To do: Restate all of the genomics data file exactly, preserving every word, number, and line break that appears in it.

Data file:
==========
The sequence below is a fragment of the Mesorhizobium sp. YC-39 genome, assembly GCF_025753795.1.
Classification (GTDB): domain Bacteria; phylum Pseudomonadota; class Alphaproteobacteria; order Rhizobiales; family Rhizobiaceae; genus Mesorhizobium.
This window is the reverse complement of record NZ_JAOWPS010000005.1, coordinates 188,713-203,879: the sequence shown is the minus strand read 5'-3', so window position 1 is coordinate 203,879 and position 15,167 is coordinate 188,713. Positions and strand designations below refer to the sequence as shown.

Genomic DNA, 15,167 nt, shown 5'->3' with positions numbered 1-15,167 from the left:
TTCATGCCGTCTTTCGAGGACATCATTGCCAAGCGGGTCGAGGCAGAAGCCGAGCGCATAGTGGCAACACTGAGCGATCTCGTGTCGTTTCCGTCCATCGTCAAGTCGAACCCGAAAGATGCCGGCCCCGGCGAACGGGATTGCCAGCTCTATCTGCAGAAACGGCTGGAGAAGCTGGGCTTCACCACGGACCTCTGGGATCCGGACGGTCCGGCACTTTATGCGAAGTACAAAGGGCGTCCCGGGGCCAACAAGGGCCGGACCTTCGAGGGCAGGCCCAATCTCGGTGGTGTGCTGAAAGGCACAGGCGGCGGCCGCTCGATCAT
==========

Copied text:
The sequence below is a fragment of the Mesorhizobium sp. YC-39 genome, assembly GCF_025753795.1.
Classification (GTDB): domain Bacteria; phylum Pseudomonadota; class Alphaproteobacteria; order Rhizobiales; family Rhizobiaceae; genus Mesorhizobium.
This window is the reverse complement of record NZ_JAOWPS010000005.1, coordinates 188,713-203,879: the sequence shown is the minus strand read 5'-3', so window position 1 is coordinate 203,879 and position 15,167 is coordinate 188,713. Positions and strand designations below refer to the sequence as shown.

Genomic DNA, 15,167 nt, shown 5'->3' with positions numbered 1-15,167 from the left:
TTCATGCCGTCTTTCGAGGACATCATTGCCAAGCGGGTCGAGGCAGAAGCCGAGCGCATAGTGGCAACACTGAGCGATCTCGTGTCGTTTCCGTCCATCGTCAAGTCGAACCCGAAAGATGCCGGCCCCGGCGAACGGGATTGCCAGCTCTATCTGCAGAAACGGCTGGAGAAGCTGGGCTTCACCACGGACCTCTGGGATCCGGACGGTCCGGCACTTTATGCGAAGTACAAAGGGCGTCCCGGGGCCAACAAGGGCCGGACCTTCGAGGGCAGGCCCAATCTCGGTGGTGTGCTGAAAGGCACAGGCGGCGGCCGCTCGATCAT